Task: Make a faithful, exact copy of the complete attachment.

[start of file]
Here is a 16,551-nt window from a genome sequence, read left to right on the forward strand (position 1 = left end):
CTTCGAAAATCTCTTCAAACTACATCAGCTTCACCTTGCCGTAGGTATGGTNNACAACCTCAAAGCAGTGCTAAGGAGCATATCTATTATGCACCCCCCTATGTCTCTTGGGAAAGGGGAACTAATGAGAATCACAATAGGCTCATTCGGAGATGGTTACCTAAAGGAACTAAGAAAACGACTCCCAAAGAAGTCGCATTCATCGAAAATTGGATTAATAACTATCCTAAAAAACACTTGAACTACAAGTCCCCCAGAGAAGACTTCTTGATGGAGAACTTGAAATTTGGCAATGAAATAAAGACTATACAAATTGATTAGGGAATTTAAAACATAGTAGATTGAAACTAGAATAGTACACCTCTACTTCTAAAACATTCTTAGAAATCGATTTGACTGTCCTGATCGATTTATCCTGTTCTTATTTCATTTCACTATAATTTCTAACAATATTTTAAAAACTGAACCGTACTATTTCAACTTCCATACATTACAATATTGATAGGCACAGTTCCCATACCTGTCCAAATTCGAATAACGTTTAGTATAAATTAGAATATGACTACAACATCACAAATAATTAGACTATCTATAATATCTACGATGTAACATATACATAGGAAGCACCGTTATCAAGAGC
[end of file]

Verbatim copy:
Here is a 16,551-nt window from a genome sequence, read left to right on the forward strand (position 1 = left end):
CTTCGAAAATCTCTTCAAACTACATCAGCTTCACCTTGCCGTAGGTATGGTNNACAACCTCAAAGCAGTGCTAAGGAGCATATCTATTATGCACCCCCCTATGTCTCTTGGGAAAGGGGAACTAATGAGAATCACAATAGGCTCATTCGGAGATGGTTACCTAAAGGAACTAAGAAAACGACTCCCAAAGAAGTCGCATTCATCGAAAATTGGATTAATAACTATCCTAAAAAACACTTGAACTACAAGTCCCCCAGAGAAGACTTCTTGATGGAGAACTTGAAATTTGGCAATGAAATAAAGACTATACAAATTGATTAGGGAATTTAAAACATAGTAGATTGAAACTAGAATAGTACACCTCTACTTCTAAAACATTCTTAGAAATCGATTTGACTGTCCTGATCGATTTATCCTGTTCTTATTTCATTTCACTATAATTTCTAACAATATTTTAAAAACTGAACCGTACTATTTCAACTTCCATACATTACAATATTGATAGGCACAGTTCCCATACCTGTCCAAATTCGAATAACGTTTAGTATAAATTAGAATATGACTACAACATCACAAATAATTAGACTATCTATAATATCTACGATGTAACATATACATAGGAAGCACCGTTATCAAGAGC